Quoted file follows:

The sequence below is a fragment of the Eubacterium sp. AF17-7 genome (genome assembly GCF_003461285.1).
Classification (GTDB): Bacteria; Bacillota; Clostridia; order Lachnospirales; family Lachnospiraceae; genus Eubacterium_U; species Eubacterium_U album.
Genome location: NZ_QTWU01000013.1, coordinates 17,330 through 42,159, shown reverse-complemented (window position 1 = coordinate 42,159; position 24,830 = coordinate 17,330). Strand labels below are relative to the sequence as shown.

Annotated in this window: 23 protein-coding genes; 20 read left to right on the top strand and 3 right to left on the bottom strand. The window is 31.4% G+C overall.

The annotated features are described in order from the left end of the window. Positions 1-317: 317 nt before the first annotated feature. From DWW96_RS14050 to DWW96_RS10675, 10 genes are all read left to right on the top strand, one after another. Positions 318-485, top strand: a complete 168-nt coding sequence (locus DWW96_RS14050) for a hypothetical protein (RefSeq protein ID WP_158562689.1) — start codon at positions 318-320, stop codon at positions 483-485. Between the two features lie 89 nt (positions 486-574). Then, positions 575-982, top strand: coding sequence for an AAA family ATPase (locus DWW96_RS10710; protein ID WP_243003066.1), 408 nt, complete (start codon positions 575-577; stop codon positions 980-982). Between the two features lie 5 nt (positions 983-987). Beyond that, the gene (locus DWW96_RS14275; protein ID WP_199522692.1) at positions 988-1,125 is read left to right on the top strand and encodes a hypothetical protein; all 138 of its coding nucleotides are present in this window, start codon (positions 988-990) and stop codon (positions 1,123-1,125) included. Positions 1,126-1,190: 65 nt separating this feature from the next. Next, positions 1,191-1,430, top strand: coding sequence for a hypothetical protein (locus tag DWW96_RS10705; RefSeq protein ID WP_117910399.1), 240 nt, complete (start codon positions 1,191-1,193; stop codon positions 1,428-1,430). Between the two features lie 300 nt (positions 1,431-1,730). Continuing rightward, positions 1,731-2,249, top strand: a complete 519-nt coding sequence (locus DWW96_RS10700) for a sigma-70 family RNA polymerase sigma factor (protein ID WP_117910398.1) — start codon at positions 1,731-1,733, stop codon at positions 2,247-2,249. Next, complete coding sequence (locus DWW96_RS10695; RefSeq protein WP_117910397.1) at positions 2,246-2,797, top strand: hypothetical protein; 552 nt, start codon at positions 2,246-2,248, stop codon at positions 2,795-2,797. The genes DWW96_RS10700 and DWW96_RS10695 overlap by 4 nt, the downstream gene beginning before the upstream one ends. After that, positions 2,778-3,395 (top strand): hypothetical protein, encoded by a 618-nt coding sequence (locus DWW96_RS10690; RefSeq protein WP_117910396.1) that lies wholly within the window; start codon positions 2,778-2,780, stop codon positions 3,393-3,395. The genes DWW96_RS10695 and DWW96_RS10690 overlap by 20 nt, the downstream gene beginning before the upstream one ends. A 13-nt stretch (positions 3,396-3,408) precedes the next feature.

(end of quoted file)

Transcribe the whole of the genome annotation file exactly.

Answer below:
The sequence below is a fragment of the Eubacterium sp. AF17-7 genome (genome assembly GCF_003461285.1).
Classification (GTDB): Bacteria; Bacillota; Clostridia; order Lachnospirales; family Lachnospiraceae; genus Eubacterium_U; species Eubacterium_U album.
Genome location: NZ_QTWU01000013.1, coordinates 17,330 through 42,159, shown reverse-complemented (window position 1 = coordinate 42,159; position 24,830 = coordinate 17,330). Strand labels below are relative to the sequence as shown.

Annotated in this window: 23 protein-coding genes; 20 read left to right on the top strand and 3 right to left on the bottom strand. The window is 31.4% G+C overall.

The annotated features are described in order from the left end of the window. Positions 1-317: 317 nt before the first annotated feature. From DWW96_RS14050 to DWW96_RS10675, 10 genes are all read left to right on the top strand, one after another. Positions 318-485, top strand: a complete 168-nt coding sequence (locus DWW96_RS14050) for a hypothetical protein (RefSeq protein ID WP_158562689.1) — start codon at positions 318-320, stop codon at positions 483-485. Between the two features lie 89 nt (positions 486-574). Then, positions 575-982, top strand: coding sequence for an AAA family ATPase (locus DWW96_RS10710; protein ID WP_243003066.1), 408 nt, complete (start codon positions 575-577; stop codon positions 980-982). Between the two features lie 5 nt (positions 983-987). Beyond that, the gene (locus DWW96_RS14275; protein ID WP_199522692.1) at positions 988-1,125 is read left to right on the top strand and encodes a hypothetical protein; all 138 of its coding nucleotides are present in this window, start codon (positions 988-990) and stop codon (positions 1,123-1,125) included. Positions 1,126-1,190: 65 nt separating this feature from the next. Next, positions 1,191-1,430, top strand: coding sequence for a hypothetical protein (locus tag DWW96_RS10705; RefSeq protein ID WP_117910399.1), 240 nt, complete (start codon positions 1,191-1,193; stop codon positions 1,428-1,430). Between the two features lie 300 nt (positions 1,431-1,730). Continuing rightward, positions 1,731-2,249, top strand: a complete 519-nt coding sequence (locus DWW96_RS10700) for a sigma-70 family RNA polymerase sigma factor (protein ID WP_117910398.1) — start codon at positions 1,731-1,733, stop codon at positions 2,247-2,249. Next, complete coding sequence (locus DWW96_RS10695; RefSeq protein WP_117910397.1) at positions 2,246-2,797, top strand: hypothetical protein; 552 nt, start codon at positions 2,246-2,248, stop codon at positions 2,795-2,797. The genes DWW96_RS10700 and DWW96_RS10695 overlap by 4 nt, the downstream gene beginning before the upstream one ends. After that, positions 2,778-3,395 (top strand): hypothetical protein, encoded by a 618-nt coding sequence (locus DWW96_RS10690; RefSeq protein WP_117910396.1) that lies wholly within the window; start codon positions 2,778-2,780, stop codon positions 3,393-3,395. The genes DWW96_RS10695 and DWW96_RS10690 overlap by 20 nt, the downstream gene beginning before the upstream one ends. A 13-nt stretch (positions 3,396-3,408) precedes the next feature.